CHICAGO – How best to accelerate the nation’s economic recovery to benefit disproportionately impacted urban communities was the debate as more than 500 local business and community leaders turned out for the Chicago Urban League’s annual summit.
Chicago Urban League President and CEO Andrea L. Zopp urged local leaders to endorse the National Urban League’s 12-point plan to restore jobs in urban communities during the Chicago Urban League’s annual luncheon Summit 2011: Accelerating the Economic Recovery at the Hilton Chicago. The summit featured a keynote address by National Urban League President and CEO Marc H. Morial, remarks from Chicago Mayor Richard M. Daley and a roundtable discussion about job creation and workforce investment with executives from the City Colleges of Chicago, the Illinois Department of Commerce and Economic Opportunity, and Microsoft Corporation.
“We have seen hopeful signs and heard announcements that companies are increasing their hiring. But far too many are still out of work, especially in the African American community,” Zopp said. “We must consider the broader, disproportionate impact the recession is having on African Americans and how we can speed the recovery in very specific ways that don’t leave our communities behind. A full economic rebound will not occur without our participation.”
Following opening remarks from Chicago Urban League board chairman Anthony K. Anderson, Vice Chair and Midwest Managing Partner of Ernst & Young, Mayor Daley addressed the gathering of about 500 community, civic, business, religious and elected leaders. Morial’s keynote address focused on the National Urban League’s 2011 State of Black America report, a detailed analysis of the recession’s impact on the African American community, economic recovery and the future of jobs in America. Morial went over the fine points of the National Urban League’s Jobs Rebuild America 12-point plan that makes the following recommendations that are being endorsed in communities across the country:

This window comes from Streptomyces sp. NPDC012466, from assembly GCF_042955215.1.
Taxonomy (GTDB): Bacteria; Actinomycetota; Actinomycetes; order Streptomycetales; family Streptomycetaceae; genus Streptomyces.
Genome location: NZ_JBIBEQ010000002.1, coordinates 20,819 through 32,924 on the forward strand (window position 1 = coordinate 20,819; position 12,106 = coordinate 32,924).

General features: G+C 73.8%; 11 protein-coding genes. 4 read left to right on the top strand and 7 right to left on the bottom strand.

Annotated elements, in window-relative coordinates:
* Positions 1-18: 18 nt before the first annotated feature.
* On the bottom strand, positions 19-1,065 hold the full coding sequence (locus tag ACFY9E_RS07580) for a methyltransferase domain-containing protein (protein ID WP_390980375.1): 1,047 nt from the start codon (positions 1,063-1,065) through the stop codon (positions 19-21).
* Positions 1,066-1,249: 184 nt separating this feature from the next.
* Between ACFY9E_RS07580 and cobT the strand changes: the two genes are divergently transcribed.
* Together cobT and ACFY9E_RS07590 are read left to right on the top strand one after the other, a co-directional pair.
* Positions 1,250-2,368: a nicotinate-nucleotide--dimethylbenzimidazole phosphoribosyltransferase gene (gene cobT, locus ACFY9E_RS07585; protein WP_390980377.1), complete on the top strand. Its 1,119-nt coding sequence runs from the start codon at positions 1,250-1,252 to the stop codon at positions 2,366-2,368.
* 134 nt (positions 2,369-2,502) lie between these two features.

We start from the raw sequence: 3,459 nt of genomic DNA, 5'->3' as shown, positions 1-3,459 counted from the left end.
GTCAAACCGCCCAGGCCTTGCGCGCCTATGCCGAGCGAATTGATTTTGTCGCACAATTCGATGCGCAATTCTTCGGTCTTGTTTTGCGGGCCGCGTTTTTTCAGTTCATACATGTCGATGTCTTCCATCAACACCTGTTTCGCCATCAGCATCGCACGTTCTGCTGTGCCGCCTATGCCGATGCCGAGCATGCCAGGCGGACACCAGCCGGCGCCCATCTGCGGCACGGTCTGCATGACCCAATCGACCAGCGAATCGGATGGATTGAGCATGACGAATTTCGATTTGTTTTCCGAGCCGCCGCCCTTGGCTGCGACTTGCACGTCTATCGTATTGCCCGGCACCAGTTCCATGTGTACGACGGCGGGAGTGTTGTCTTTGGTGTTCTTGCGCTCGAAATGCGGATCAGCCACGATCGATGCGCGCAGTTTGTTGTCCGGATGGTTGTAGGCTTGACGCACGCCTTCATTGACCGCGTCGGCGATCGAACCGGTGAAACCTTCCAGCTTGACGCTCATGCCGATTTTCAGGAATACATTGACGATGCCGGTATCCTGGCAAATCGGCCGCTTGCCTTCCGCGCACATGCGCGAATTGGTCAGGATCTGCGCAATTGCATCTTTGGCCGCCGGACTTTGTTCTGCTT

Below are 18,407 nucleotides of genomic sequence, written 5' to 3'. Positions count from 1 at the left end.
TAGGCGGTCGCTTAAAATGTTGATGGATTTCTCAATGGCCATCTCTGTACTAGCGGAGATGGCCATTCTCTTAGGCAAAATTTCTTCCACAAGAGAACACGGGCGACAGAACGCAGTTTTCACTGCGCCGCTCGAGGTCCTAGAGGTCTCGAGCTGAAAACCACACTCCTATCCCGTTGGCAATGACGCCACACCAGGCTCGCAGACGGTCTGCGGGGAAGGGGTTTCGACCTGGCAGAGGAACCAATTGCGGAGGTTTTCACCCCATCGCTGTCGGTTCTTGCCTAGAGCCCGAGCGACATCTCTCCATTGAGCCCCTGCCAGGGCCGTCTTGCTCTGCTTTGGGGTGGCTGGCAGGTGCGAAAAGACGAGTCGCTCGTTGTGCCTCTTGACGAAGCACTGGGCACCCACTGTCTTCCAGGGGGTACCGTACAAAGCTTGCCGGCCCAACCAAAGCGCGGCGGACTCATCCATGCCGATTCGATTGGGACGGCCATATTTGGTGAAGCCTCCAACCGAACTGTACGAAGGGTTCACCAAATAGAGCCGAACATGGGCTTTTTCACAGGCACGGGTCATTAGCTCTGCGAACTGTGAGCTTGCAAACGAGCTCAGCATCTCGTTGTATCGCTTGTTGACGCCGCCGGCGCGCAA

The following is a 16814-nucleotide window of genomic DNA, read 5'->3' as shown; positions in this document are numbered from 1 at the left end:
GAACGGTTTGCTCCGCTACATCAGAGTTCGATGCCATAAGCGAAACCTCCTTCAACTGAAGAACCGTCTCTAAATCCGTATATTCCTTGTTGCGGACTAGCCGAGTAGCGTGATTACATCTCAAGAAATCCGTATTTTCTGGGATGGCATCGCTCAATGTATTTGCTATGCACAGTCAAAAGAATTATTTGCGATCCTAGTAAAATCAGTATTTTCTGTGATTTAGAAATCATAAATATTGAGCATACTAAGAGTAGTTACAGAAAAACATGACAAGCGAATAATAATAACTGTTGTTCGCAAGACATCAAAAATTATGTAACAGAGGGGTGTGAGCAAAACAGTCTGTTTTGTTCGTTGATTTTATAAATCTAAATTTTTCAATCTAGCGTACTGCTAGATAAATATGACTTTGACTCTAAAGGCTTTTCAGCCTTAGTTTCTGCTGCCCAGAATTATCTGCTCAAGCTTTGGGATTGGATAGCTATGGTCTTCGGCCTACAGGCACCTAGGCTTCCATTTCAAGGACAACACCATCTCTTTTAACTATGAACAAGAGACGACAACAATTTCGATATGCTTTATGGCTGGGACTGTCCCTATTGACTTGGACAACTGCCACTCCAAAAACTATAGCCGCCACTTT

1) Restore the Summer Youth Jobs Program
2) Create 100 urban jobs academies
3) Develop a national public-private jobs initiative
4) Boost minority participation in information technology and communications industries
5) Reform, revise and reauthorize the federal Workforce Investment Act
6) Create Green Empowerment Zones
7) Expand small business lending
8) Initiate tax reform
9) Establish and promote multilateral international trade policies
10) Enact the Urban Jobs Act
11) Create an Urban Homesteading Program
12) Fund direct job creation
In addition, Zopp presented the Chicago Urban League’s latest research paper, Accelerating the Economic Recovery, which included recommendations on how to ensure a more inclusive recovery in the Chicago region by:
· Training our workforce for jobs in sectors that will see growth in employment opportunities.
· Expanding training for entry into healthcare-related fields, the only sector that has sustained growth throughout the recession.
· Reforming the way public schools are funded to provide better resources and produce better outcomes.
· Investing in workforce development training in Chicago Public Schools, starting on the secondary level and spreading across a range of occupations.
A highlight of the luncheon was a roundtable discussion on employment training, job creation and workforce investment. Panelists were Cheryl Hyman, Chancellor, City Colleges of Chicago; Warren Ribley, Director, Illinois Department of Commerce and Economic Opportunity; and Shelley Stern, Citizenship Director, Microsoft Corporation. The panel was moderated by ABC 7 Chicago news anchor Cheryl Burton. Zopp concluded the summit by issuing a charge to those in attendance to continue advocating for job opportunities and workforce investment on the local, state and federal levels.